Bernanke focuses on strengthening the financial system's inner workings in comments today
"An effective means of increasing the resilience of the financial system is to strengthen its infrastructure. For my purposes today, I want to construe "financial infrastructure" very broadly, to include not only the "hardware" components of that infrastructure -- the physical systems on which market participants rely for the quick and accurate execution, clearing, and settlement of transactions -- but also the associated "software," including the statutory, regulatory, and contractual frameworks and the business practices that govern the actions and obligations of market participants on both sides of each transaction. Of course, a robust financial infrastructure has many benefits even in normal times, including lower transactions costs and greater market liquidity. In periods of extreme stress, however, the quality of the financial infrastructure may prove critical."
Regarding some early conclusions of the Fed's research into stablity, Bernanke talks about some of the problems in the derivatives and repo markets:
'More generally, although customized derivatives contracts between sophisticated counterparties will continue to be appropriate in many situations, on the margin it appears that a migration of derivatives trading toward more-standardized instruments and the increased use of well-managed central counterparties, either linked to or independent of exchanges, could have a systemic benefit.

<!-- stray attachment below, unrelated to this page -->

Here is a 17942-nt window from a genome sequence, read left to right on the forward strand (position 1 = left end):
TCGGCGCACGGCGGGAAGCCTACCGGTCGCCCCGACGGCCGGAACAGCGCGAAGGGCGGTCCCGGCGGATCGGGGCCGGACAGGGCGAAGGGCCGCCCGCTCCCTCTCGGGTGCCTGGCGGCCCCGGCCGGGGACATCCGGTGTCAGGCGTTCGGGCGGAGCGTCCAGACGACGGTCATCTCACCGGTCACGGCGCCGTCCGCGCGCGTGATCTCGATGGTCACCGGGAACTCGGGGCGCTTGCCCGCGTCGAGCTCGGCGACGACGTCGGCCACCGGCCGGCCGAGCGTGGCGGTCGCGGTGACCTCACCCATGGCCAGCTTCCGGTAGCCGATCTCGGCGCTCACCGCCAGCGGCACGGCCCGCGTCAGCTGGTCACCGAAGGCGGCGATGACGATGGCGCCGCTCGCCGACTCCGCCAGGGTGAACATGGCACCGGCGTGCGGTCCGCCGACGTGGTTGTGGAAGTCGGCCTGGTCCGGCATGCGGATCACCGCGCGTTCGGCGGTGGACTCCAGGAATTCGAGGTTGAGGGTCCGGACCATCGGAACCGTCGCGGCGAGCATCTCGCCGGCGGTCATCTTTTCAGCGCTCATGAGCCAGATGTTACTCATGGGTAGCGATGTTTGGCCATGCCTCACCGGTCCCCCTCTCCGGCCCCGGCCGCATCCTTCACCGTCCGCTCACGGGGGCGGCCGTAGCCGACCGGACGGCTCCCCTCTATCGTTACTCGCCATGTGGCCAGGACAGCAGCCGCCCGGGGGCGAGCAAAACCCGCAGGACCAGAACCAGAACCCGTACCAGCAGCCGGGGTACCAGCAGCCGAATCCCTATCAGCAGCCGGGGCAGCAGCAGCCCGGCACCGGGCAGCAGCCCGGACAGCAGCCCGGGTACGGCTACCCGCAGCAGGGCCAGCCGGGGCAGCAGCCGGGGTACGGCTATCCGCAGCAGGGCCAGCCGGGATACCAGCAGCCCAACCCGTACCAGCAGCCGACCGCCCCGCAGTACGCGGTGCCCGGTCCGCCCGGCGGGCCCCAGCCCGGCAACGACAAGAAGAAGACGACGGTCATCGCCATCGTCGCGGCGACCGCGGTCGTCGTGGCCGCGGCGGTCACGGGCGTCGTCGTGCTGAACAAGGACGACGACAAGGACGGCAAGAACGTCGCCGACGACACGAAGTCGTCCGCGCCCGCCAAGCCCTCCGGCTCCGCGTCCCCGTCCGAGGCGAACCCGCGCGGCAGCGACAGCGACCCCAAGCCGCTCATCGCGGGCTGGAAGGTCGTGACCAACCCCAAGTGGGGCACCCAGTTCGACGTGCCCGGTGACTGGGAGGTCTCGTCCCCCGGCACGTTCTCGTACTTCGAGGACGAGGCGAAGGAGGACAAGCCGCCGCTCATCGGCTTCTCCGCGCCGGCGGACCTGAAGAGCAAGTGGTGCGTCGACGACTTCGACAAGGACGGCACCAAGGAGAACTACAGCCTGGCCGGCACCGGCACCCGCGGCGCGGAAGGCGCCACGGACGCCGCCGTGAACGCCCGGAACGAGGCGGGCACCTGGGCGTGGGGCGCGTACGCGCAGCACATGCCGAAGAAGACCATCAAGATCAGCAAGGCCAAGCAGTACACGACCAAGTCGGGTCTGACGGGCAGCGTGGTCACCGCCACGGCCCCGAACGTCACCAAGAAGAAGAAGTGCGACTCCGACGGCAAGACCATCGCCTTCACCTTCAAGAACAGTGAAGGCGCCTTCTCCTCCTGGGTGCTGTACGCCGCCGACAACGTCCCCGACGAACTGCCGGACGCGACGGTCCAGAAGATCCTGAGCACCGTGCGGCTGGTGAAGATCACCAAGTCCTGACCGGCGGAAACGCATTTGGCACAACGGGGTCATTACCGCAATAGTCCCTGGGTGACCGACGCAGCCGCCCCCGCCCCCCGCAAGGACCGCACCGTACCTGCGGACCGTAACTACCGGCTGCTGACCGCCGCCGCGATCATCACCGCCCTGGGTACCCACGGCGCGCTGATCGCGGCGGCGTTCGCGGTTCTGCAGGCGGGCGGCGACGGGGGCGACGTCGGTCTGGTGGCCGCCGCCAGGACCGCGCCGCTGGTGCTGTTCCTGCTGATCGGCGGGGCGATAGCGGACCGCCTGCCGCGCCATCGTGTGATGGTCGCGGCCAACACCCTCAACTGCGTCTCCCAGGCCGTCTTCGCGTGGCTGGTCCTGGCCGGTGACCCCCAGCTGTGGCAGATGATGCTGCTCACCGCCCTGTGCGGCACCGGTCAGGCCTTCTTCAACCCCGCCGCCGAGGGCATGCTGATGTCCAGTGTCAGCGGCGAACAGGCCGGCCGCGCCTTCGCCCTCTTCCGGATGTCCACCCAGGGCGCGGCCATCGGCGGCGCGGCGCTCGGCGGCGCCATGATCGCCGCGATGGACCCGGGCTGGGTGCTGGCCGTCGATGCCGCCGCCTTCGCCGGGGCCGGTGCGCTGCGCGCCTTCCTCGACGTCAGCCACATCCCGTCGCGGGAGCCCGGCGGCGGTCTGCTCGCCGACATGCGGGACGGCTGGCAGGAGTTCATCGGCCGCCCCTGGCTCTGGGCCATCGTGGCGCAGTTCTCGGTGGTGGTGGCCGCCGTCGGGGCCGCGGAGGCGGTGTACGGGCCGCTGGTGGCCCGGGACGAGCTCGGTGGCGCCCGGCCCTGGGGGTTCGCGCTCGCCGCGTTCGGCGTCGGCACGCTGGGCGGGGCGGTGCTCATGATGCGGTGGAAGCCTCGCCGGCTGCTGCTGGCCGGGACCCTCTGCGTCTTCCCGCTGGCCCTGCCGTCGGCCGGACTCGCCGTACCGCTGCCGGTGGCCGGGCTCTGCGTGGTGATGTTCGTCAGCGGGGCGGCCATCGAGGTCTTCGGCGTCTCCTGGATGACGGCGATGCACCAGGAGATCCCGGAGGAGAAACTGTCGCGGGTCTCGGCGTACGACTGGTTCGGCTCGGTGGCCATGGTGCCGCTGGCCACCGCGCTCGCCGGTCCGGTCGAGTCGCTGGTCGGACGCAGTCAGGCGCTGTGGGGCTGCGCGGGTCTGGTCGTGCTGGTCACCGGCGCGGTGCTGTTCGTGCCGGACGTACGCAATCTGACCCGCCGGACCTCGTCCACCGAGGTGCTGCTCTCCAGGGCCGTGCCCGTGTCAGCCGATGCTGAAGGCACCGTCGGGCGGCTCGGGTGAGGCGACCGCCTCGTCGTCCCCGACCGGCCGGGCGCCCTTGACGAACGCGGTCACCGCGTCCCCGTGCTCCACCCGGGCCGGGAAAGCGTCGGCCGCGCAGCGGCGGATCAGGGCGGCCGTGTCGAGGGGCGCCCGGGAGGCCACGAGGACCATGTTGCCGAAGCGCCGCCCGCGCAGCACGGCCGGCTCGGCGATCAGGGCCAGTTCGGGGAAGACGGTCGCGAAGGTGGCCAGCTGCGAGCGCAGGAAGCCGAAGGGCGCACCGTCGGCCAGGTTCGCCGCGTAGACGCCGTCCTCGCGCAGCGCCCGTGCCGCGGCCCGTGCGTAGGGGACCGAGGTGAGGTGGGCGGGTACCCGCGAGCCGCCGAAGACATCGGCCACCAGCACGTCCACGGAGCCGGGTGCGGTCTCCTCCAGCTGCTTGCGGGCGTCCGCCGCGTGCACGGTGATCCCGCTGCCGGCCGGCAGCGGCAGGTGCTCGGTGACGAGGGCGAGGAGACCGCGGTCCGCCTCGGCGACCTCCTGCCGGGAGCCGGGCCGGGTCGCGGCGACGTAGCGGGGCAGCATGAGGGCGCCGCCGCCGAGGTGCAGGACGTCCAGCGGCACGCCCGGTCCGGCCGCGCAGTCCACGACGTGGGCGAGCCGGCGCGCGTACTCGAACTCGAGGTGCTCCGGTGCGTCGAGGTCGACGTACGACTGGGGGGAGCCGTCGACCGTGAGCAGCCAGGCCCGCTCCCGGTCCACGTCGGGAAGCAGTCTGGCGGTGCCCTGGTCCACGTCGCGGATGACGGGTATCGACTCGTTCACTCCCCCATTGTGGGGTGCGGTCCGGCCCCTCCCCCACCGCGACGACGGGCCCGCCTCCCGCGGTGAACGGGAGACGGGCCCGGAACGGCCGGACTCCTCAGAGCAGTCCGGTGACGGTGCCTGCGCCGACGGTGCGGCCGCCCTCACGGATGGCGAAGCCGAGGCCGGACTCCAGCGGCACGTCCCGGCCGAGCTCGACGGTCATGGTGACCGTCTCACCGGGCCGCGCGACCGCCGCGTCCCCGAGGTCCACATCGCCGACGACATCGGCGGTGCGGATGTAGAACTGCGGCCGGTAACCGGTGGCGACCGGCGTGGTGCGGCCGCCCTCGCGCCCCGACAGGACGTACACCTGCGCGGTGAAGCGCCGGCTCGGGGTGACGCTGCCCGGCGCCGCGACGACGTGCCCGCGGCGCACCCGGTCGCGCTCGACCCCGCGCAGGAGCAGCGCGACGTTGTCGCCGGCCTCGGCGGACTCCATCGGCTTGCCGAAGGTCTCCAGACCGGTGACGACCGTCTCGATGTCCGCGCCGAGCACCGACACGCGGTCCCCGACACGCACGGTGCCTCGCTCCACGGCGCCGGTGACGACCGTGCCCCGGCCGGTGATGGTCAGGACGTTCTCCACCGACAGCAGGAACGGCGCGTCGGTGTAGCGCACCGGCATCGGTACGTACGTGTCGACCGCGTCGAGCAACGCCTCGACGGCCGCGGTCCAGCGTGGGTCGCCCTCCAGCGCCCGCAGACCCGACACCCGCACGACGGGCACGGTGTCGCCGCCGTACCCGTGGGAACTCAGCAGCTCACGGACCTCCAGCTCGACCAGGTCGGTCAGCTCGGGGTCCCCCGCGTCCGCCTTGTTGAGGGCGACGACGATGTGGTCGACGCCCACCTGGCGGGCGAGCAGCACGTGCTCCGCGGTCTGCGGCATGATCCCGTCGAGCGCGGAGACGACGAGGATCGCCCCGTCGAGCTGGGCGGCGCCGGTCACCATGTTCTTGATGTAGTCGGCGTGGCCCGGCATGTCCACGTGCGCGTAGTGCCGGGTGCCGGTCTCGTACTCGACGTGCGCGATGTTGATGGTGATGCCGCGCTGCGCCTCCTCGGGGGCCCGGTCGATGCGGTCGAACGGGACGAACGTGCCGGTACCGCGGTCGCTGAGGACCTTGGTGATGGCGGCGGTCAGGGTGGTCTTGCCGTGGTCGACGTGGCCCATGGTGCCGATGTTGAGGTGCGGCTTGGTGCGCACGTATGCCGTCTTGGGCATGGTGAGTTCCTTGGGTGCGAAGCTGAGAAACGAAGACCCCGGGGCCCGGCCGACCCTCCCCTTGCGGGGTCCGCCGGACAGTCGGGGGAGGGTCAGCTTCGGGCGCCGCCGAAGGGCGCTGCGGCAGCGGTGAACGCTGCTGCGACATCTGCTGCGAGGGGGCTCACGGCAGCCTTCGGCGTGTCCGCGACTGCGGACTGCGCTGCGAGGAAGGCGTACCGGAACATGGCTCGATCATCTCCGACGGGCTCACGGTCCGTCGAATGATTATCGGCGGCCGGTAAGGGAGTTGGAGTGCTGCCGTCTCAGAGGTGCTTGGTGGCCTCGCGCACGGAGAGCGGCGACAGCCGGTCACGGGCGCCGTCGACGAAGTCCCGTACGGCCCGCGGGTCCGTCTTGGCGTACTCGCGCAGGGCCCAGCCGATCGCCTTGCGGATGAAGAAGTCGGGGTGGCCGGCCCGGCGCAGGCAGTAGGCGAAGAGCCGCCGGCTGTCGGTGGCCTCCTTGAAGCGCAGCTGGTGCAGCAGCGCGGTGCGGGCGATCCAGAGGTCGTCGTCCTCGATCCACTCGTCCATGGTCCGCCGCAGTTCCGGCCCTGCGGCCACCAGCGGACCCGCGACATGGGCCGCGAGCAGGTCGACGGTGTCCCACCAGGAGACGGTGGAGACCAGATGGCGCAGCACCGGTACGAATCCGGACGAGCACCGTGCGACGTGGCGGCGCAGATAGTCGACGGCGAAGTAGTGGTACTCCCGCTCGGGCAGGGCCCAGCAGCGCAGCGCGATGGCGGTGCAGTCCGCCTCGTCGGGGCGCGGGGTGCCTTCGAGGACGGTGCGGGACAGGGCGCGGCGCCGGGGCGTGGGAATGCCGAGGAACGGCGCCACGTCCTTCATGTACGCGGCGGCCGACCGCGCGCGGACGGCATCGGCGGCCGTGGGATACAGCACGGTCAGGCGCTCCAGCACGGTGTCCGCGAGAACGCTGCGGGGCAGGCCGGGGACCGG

"The Federal Reserve and other authorities also are focusing on enhancing the resilience of the markets for triparty repurchase agreements (repos). In the triparty repo market, primary dealers and other large banks and broker-dealers obtain very large amounts of secured financing from money funds and other short-term, risk-averse investors. We are encouraging firms to improve their management of liquidity risk and to reduce over time their reliance on triparty repos for overnight financing of less-liquid forms of collateral."
Meanwhile, in the markets, we're seeing a reversal of recent trends -- swap spreads are coming in, Treasury prices are down, stocks are up, commodities are down, and the dollar is rallying. That all signals some lessening in risk aversion. All I can say is that if you're not seasick by now, you're not paying attention!